Select Committee on Treasury Written Evidence

Memorandum submitted by Association of British Insurers



    —  Industry supports FSA Treating Customers Fairly initiative. FSA has welcomed recent ABI initiatives to improve customer experience of the Life Industry:

—  Company Boards will make key service quality commitments, and performance against these will be subject to audit and independent customer surveys.

—  Good Practice Guides will be produced in key areas such as Equity Release and Financial Promotions.

—  ABI Paying For Advice initiative aims to improve the transparency of commission payments.

—  ABI is working with Government and FSA on improving financial capability.

—  ABI is a strong supporter of the Retail Financial Services Forum.

Possible questions for the FSA

    —  Does the FSA think it will be able to provide more clarity for the industry on how the success of the TCF initiative will be judged?

    —  Will the FSA take account of industry initiatives (like those listed above)?



    —  ABI fully supports better consumer information on risk and is developing proposals based on the volatility of funds. We believe these should be complemented by a standard approach to identifying the customer's attitude to, and capacity for, risk. But FSA cooperation is needed and progress has been very slow.

Possible question for the FSA

    —  Does the FSA support the idea of risk ratings?

    —  If the industry develops a risk ratings scheme, will the FSA endorse it?



    —  The FSA's new basic advice regime for the sale of regulated stakeholder products has made a slow start.

    —  Some FSA decisions unhelpful, such as preventing basic advice sales of smoothed investment funds and a very cautious approach to the stakeholder pension.

    —  The ABI has worked closely with FSA and recently published Basic Advice Guidance for our members.

Possible questions for the FSA

    —  Does the FSA agree that more joined-up policy making is needed with the Government? (It is hard to devise a "basic" advice process given the complexity of Pension Credit.)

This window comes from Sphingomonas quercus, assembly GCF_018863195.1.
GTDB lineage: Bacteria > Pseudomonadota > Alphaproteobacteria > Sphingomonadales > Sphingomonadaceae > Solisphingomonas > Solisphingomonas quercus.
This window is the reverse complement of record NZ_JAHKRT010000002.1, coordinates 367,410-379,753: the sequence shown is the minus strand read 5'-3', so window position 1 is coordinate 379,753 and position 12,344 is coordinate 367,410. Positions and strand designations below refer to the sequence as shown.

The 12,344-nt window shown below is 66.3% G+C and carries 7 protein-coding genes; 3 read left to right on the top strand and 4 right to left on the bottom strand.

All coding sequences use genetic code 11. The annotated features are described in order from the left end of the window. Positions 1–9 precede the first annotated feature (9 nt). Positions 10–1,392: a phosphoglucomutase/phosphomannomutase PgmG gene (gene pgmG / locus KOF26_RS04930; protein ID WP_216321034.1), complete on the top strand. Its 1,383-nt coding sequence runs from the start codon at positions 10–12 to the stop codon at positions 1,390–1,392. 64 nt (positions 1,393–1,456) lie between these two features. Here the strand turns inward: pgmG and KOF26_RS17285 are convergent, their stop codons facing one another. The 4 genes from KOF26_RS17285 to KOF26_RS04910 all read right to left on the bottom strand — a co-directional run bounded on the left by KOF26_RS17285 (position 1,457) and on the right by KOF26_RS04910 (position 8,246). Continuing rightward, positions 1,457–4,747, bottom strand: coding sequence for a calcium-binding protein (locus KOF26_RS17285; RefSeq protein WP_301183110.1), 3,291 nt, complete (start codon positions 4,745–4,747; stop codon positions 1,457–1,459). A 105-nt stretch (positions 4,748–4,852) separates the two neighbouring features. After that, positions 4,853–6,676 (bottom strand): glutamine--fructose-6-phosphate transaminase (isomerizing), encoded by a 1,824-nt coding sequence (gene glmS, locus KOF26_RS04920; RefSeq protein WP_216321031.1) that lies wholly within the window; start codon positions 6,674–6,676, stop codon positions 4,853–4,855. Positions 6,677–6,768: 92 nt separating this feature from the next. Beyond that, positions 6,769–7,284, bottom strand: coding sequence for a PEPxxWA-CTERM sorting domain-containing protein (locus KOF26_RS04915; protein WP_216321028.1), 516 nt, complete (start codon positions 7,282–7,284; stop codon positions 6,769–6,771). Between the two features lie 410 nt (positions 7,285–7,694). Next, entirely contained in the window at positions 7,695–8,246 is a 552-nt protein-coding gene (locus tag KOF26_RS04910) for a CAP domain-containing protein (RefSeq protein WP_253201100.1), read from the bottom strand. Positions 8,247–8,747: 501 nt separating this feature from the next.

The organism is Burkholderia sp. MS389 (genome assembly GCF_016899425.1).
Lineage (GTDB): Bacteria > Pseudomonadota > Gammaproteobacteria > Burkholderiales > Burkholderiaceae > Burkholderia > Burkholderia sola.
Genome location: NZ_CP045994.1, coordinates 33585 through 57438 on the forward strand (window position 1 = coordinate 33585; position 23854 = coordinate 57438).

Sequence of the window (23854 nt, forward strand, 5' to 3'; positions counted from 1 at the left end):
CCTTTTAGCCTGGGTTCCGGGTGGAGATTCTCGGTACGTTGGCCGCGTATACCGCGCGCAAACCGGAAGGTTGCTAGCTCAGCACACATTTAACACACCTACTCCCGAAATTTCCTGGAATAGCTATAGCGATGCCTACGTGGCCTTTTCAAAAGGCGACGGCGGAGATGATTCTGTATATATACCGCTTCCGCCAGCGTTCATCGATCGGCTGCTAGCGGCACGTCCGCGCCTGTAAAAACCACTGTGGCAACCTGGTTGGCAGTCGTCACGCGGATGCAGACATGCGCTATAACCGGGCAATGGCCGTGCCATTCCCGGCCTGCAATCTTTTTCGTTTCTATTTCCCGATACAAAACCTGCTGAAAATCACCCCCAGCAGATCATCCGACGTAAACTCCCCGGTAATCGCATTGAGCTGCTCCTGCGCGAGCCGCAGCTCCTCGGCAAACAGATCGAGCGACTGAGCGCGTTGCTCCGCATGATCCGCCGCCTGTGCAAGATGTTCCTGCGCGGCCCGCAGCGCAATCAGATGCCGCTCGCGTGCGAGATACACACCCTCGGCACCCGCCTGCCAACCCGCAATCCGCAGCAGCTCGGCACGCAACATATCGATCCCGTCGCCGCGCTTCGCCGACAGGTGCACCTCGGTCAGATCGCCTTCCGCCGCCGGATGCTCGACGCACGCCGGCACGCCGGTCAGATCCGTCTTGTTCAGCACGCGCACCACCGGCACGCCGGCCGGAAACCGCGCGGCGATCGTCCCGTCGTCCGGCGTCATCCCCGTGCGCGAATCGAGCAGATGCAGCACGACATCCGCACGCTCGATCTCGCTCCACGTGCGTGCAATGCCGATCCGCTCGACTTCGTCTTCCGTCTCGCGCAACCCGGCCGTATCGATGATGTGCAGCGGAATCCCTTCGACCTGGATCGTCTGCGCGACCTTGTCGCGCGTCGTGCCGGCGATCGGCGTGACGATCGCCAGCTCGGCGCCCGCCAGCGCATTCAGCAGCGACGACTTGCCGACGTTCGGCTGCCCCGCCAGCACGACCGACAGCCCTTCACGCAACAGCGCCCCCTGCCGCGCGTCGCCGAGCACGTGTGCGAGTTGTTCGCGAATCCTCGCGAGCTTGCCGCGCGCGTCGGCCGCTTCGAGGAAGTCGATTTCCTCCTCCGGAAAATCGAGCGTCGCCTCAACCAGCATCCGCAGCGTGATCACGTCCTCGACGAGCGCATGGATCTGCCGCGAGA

—  Will the FSA's post-implementation review be a full assessment of how we can make this initiative work better and reach new savers?



    —  The Government has made clear that the FSA is not exempt from the recent Hampton/Arculus reports on better regulation.

    —  The ABI welcomes the FSA's commitment to proportionate and risk-based regulation, and wants to work in partnership with the FSA to indentify areas of regulation where the impact on consumers could be improved. The ABI is currently looking at areas where regulation may—unintentionally—inhibit innovation, reduce consumer choice, or limit access to products. (For example, FSA regulation is currently in danger of inhibiting the industry's ability to encourage saving via financial promotions, despite the much less restricted advertising which promotes consumption or borrowing.)

    —  The ABI welcomes the FSA's proposal to simplify its Conduct of Business rulebook.

Possible questions for the FSA

    —  Can the FSA clarify its approach to "guidance" as opposed to "rules"?

    —  What is the FSA doing to train its supervisors in the challenging task of assessing compliance with high-level (rather than detailed) rules?



    —  Most general insurance markets are highly competitive, so the application of regulation (and TCF) should be proportionate and risk based. (The new sales regulatory regime results from EU directives, not concerns over customer detriment.)

    —  FSA supervision should concentrate on helping firms to enable customers to make informed purchases. Where FSA identifies particular areas of concern, it should discuss appropriate solutions. New rules should be a last resort.

Possible questions for the FSA

    —  How does the FSA now regard the costs and benefits of the new general insurance sales regime (which they estimate to cost £3 per policy)?



    —  ABI supports current Government/FSA efforts to persuade the European Commission against a further raft of EU financial services legislation.

    —  Many major Member States (including France and Germany) have still not implemented the Insurance Mediation Directive (which gave rise to the new UK general insurance sales regime—see above), putting the UK at a competitive disadvantage.

Possible question for the FSA

    —  How does the FSA square its public stance against "gold-plating" EU legislation with the stated possibility of extending sales regulations for collective investment products to insurance products, despite the latter being excluded from the relevant EU directive?



    —  Recent FSA consumer research found many more consumers have now taken action to deal with their projected shortfall, following the industry's updating of its Mortgage Endowment Code of Practice and re-projection letters.

    —  An ABI-led Endowment Liaison Committee (including FSA and FOS) is identifying and addressing any problems from the current round of re-projection mailings.

    —  ABI data shows that in Q2 2005, 49% of consumers who complained about their endowment policy direct to the company involved had their complaint upheld. Of those who used a third party claims management firm, only 46% were upheld.

Possible question for the FSA

    —  What is the FSA's attitude to the claims management companies?

31 October 2005

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